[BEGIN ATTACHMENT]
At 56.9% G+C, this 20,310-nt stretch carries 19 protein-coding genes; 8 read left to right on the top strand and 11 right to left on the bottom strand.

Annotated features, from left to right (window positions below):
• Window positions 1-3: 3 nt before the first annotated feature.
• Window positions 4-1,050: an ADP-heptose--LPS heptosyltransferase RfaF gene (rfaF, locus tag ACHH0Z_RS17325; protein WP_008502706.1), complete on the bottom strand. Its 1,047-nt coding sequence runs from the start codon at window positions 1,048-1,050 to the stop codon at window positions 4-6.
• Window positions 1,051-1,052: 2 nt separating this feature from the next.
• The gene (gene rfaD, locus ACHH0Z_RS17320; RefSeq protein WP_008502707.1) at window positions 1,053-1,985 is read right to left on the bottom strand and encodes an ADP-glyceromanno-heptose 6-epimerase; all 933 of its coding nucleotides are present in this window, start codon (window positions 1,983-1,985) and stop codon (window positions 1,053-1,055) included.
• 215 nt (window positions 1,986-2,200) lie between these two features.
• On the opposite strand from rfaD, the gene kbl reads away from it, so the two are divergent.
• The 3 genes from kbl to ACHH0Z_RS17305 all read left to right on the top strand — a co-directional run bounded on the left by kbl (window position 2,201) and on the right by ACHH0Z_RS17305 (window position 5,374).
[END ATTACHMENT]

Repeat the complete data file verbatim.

At 56.9% G+C, this 20,310-nt stretch carries 19 protein-coding genes; 8 read left to right on the top strand and 11 right to left on the bottom strand.

Annotated features, from left to right (window positions below):
• Window positions 1-3: 3 nt before the first annotated feature.
• Window positions 4-1,050: an ADP-heptose--LPS heptosyltransferase RfaF gene (rfaF, locus tag ACHH0Z_RS17325; protein WP_008502706.1), complete on the bottom strand. Its 1,047-nt coding sequence runs from the start codon at window positions 1,048-1,050 to the stop codon at window positions 4-6.
• Window positions 1,051-1,052: 2 nt separating this feature from the next.
• The gene (gene rfaD, locus ACHH0Z_RS17320; RefSeq protein WP_008502707.1) at window positions 1,053-1,985 is read right to left on the bottom strand and encodes an ADP-glyceromanno-heptose 6-epimerase; all 933 of its coding nucleotides are present in this window, start codon (window positions 1,983-1,985) and stop codon (window positions 1,053-1,055) included.
• 215 nt (window positions 1,986-2,200) lie between these two features.
• On the opposite strand from rfaD, the gene kbl reads away from it, so the two are divergent.
• The 3 genes from kbl to ACHH0Z_RS17305 all read left to right on the top strand — a co-directional run bounded on the left by kbl (window position 2,201) and on the right by ACHH0Z_RS17305 (window position 5,374).